‘Dancehall is not dead’ - But producer says genre must return to its roots
Sizzla's producer, Richard 'Breadback' Bramwell, says that although dancehall today is lacking in authenticity, the genre is not dead.
The producer shared the sentiments as he spoke about his upcoming project, 'Here Is Dancehall'.
The rhythm, which will feature top dancehall acts, will see the producer attempt to bring some of the old-school dancehall vibe back into the music, pointing out that today's landscape needs to return to its roots.
"Presently, dancehall lacks the authentic groove that made the genre loved worldwide. People (in the industry today) tend to fabricate it (dancehall) with hip hop and dem ting deh, and das why people always a say dancehall done, but dancehall nuh done," he said. "This riddim is an original, authentic dancehall riddim, and although it nah kick off the buzz weh me did expect a Jamaica, I been getting crazy responses from da beat from people all over the world. It come in like people overseas just long fi hear da original dancehall thing ya."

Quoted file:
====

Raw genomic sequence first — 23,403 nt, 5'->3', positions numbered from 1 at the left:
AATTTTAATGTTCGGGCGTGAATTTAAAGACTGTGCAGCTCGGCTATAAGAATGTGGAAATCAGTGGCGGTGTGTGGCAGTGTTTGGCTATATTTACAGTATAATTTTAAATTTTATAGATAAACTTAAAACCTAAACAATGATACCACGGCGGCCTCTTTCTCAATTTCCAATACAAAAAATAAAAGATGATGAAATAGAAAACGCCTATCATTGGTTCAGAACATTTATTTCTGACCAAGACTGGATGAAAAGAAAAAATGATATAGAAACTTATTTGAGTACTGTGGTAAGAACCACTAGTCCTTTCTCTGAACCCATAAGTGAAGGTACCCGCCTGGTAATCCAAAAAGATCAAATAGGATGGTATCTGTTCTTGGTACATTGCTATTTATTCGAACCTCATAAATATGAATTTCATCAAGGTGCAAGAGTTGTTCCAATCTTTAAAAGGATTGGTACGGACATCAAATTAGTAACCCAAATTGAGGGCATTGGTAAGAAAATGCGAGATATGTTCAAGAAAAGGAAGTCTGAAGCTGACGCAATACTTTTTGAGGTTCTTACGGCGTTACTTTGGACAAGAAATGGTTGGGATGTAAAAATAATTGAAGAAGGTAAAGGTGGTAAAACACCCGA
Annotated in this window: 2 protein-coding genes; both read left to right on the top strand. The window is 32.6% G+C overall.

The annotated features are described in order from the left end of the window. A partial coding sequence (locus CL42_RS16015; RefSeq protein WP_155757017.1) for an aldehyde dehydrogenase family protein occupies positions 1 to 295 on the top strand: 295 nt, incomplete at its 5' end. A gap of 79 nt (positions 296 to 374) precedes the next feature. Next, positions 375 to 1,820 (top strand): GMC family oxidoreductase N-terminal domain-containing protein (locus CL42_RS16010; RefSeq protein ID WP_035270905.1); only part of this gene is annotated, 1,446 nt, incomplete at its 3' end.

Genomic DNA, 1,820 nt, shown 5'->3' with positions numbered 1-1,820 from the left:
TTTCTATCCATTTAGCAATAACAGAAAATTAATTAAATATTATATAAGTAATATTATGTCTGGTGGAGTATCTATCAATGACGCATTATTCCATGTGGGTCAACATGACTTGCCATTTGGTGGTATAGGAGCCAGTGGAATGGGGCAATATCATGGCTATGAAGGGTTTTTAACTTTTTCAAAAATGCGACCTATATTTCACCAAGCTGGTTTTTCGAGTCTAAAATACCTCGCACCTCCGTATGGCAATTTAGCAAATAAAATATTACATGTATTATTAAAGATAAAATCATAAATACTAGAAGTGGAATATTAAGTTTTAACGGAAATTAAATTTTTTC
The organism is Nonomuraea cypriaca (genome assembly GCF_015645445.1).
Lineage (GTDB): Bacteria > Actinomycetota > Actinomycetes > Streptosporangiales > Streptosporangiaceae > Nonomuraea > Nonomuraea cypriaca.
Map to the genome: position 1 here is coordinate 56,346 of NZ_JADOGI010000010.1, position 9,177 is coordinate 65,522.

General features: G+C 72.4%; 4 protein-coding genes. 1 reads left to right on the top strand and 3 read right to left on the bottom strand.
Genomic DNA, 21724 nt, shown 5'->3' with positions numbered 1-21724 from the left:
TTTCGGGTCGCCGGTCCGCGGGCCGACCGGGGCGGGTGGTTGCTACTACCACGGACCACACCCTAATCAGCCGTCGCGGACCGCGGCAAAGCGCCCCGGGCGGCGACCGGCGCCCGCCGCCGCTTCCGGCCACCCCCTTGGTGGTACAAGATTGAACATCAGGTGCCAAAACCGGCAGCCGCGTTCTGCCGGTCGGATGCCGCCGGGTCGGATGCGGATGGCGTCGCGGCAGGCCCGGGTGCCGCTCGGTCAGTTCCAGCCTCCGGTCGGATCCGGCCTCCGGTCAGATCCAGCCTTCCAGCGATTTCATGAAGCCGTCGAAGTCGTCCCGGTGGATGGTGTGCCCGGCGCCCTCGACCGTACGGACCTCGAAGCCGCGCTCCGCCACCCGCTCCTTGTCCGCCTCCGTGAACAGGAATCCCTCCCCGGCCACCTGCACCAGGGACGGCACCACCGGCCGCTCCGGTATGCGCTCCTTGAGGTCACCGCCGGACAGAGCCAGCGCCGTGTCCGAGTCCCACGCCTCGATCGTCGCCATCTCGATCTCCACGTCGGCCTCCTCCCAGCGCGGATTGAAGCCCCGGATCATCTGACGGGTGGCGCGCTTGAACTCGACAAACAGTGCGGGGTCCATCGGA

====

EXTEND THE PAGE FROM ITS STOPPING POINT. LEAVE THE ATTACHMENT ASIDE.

He said persons have said it reminds them of past rhythms such as 'Badda Badda' and 'Headache'.
"Dem love the familiar sounds and groove, and a so me know it bad. From people can compare it to sup'mn weh make and hit already way back when, I know it's a good product," he said.
The rhythm will feature acts like Sizzla, Capleton, Beenie Man, Elephant Man and diamond-selling artiste Charly Black, as well as Breadback's two artistes, Mr Murphy and UT Ras.
On the project, the entertainers return to a '90s dancehall vibe that is expected to leave listeners in a state of nostalgia. Breadback said that was his aim.
"People love old-school dancehall. It reminds dem of a time when people go dance and enjoy demself. Not that people nuh enjoy demself a dance today innu, but back then, the groove was different," he said. "We want people to go back to that space when dem listen the songs and just have have a good time."
Breadback said he deliberately waited for the Christmas season and new year to pass before releasing the project.
"Right now, I think people ready to party again, and me have a feeling this is the way dem wah do it, wid some good, old- school dancehall groove," he said.